... Despite the loss, the real "Big Papi" and the Red Sox managed to squeak out a 10-1 win against the Yankees. Of course, the White Sox wrapped up their sweep of the Indians by the 6th inning of this game, so it really didn't matter what Boston did, but at the very least, it was encouraging to see Schilling have a good outing. And much like the 2004 team rallied around Nelson de la Rosa during the post-season, I expect "Big Papi" the fish to serve a similar role in 2005. You have not died in vain little fish.

... I finally got around to watching the second half of the Pats - Steelers game this week and I think the "play of the game that no one really noticed, at least initially" was Heath Miller steamrolling Pats safety Gus Scott (the same guy who replaced Rodney Harrison). Here's how it was reported in the Boston Globe:
"But being where you're supposed to be and making the plays are separate issues.

In the middle of the third quarter against Pittsburgh, Scott joined Wilson in a meeting of the pads with tight end Heath Miller at the New England 15-yard line. After a tremendous collision, and despite a 50-pound weight disadvantage with Miller, Scott made the stop ... from his back, 5 yards later.

Midway through the fourth quarter, Scott was the third Patriot to take a shot at the Steelers' Verron Haynes, a 222-pound running back, who had gotten free out of the backfield. Scott dived shoulder-first into Haynes to make the tackle. Haynes got up and celebrated. Scott needed medical attention."
The funniest thing about the Miller - Scott collision was that Scott literally made the tackle while being semi-conscious. After getting clocked, his arms got tangled in Miller's legs and that's how he got Miller on the ground. I wonder if the Pats practice that play, or if it was just a matter of being at the right place at the right time.

... I was beginning to think that CPW might have to be retired mid-season because it's been a few weeks since some dopey reporter wrote something really, really stupid. No need to fear, because some guy named Jack Tipton wrote a doozey last week. And luckily for everyone smart enough not to fork over 30 bucks to the Tribune-Review for their "insider content," you don't have to read it. Unluckily for me, I'm the idiot who flushed $30 down the Thomas Crapper for said content, but the bright side is that I'll always have material to criticize. Anyway, here's part of what Lipton wrote last week in a column titled, "Defense doesn't measure up":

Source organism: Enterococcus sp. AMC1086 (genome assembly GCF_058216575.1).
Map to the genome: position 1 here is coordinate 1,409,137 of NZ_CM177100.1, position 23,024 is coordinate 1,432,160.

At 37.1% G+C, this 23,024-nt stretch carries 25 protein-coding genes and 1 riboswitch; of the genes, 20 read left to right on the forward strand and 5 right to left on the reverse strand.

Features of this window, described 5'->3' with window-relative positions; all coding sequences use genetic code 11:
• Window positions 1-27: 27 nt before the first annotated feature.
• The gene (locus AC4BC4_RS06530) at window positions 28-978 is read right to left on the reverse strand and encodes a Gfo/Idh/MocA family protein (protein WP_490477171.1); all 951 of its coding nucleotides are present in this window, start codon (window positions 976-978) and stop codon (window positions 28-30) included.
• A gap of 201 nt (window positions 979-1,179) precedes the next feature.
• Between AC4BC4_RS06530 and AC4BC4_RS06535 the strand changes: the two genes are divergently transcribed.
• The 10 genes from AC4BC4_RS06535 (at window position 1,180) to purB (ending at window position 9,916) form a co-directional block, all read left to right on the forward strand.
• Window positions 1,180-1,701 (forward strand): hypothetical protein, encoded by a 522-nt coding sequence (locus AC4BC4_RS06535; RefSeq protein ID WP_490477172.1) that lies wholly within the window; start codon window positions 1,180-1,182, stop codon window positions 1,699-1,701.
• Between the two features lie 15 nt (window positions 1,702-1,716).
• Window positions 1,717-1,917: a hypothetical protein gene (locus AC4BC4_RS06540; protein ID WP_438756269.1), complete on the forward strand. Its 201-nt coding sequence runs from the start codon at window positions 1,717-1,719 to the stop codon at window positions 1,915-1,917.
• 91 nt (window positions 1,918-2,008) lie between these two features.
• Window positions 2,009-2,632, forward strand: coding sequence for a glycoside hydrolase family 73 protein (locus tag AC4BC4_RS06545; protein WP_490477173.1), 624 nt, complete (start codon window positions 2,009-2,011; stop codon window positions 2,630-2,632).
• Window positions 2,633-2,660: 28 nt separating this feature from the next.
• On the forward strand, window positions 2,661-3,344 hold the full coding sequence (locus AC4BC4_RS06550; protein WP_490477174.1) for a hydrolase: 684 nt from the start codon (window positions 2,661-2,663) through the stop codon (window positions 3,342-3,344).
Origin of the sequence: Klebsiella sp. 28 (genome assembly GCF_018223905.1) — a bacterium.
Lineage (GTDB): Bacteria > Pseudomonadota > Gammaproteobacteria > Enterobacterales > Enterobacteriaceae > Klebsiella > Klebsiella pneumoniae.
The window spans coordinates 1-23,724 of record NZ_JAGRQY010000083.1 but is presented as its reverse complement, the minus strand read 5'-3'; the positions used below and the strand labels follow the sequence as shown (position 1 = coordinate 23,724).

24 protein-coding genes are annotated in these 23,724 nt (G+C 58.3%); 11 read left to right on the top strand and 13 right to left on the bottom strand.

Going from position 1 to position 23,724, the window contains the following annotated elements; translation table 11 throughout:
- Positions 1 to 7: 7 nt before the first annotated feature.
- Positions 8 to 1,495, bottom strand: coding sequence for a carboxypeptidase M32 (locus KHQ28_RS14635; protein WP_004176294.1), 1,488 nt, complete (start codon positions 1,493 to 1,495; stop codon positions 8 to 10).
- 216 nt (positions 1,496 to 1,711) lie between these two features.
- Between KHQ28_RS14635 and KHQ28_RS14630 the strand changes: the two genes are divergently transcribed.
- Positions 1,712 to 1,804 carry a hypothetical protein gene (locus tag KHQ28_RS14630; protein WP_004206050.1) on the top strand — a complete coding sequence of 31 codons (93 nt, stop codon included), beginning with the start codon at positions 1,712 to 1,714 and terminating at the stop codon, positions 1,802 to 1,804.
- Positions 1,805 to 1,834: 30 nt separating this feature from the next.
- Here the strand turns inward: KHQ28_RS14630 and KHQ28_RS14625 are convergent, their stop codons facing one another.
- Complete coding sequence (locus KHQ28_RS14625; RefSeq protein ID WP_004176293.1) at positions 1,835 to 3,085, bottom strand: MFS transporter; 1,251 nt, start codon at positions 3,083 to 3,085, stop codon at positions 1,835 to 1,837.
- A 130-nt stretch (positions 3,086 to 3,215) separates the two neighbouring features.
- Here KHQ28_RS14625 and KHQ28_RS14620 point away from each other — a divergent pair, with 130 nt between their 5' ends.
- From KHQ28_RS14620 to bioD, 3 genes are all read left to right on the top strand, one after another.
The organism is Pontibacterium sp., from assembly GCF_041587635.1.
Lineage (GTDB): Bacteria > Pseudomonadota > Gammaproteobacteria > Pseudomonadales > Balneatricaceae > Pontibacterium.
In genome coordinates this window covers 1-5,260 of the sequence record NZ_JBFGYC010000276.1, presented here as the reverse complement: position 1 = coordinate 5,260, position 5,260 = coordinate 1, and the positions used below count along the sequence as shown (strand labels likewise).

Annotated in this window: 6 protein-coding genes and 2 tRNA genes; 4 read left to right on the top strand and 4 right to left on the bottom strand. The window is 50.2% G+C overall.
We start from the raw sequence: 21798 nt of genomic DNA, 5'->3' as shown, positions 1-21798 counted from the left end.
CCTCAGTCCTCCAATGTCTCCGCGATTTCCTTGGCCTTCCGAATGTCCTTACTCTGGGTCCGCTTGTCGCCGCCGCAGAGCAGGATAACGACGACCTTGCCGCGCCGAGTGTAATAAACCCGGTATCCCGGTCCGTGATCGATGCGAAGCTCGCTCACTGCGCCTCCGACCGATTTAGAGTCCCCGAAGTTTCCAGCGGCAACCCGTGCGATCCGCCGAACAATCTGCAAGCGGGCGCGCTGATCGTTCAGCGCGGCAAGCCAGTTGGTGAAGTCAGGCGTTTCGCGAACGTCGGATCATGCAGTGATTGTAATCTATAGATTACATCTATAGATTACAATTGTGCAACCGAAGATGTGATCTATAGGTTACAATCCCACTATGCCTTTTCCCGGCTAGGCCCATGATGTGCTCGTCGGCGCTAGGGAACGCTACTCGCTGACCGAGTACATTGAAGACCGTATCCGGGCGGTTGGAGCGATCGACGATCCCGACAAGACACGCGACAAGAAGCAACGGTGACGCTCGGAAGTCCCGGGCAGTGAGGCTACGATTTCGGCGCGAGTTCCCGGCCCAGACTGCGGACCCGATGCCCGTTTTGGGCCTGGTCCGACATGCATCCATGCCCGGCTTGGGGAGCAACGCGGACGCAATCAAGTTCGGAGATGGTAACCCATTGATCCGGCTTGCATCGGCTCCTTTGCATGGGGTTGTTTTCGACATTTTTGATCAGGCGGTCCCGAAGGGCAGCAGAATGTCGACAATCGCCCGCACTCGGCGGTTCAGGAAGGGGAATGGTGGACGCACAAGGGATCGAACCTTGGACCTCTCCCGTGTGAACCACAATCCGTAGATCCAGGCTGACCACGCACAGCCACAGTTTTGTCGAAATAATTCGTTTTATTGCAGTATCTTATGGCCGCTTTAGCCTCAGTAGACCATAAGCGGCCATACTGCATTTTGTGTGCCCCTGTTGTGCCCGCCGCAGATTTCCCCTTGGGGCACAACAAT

"There are major problems brewing within the Pittsburgh defense that need to be solved. The linebackers are horrific in pass coverage (see: James Farrior covering ancient Corey Dillon). The defensive line is not built for a pass rush. The secondary is quick and aggressive, but like any other defensive backfield in the league they can’t cover NFL receivers for more than five seconds after the snap."

Jack Tipton is an idiot. And not because he writes a disparaging column about the Steelers -- that's fine when it's warranted, or at the very least, supported with, ahem, facts. He's an idiot because he thinks the Steelers' linebackers are "horrific" in pass coverage based on what I can only assume is the last drive of the game that set up Vinatieri's game-winning kick. Here's the thing: Tom Brady made all of three throws during that final drive. His first two passes went to RB Kevin Faulk and RB Patrick Pass (and the third was a quick out to David Givens that stopped the clock). Both passes went for first downs, but if Lipton took the time to actually watch the tape, he'd notice that the Steelers' coverage was deep-to-short and the Pats running backs were single-covered by Farrior, who was also playing deep-to-short. Something else to consider is what Eric mentioned last week:
"i liked Z's take on the pats-steelers game"
And what exactly did Dr. Z say?
"The Steelers did a lot of all-out upfield rushing. They blitzed, too. But here's the thing about the Mad Rush. It's tiring. If you don't get there, and you have to turn around and give it the same effort on the next play, it can wear you out.

I think that's what happened to the Steelers. That's why Brady could complete 12 for 12 and put together three scoring drives in the fourth quarter. When I see fullback Patrick Pass catch a flat pass and fake all-pro LB James Farrior off his feet, to help set up the winning field goal, I have to believe the fatigue factor had kicked in."
Hey, look at that, Dr. Z watched the game before writing his column. There's an idea somebody at the Tribune-Review might want to pass along to Tipton. Just consider yourself lucky that you don't have to read craptacular stuff like this on a weekly basis.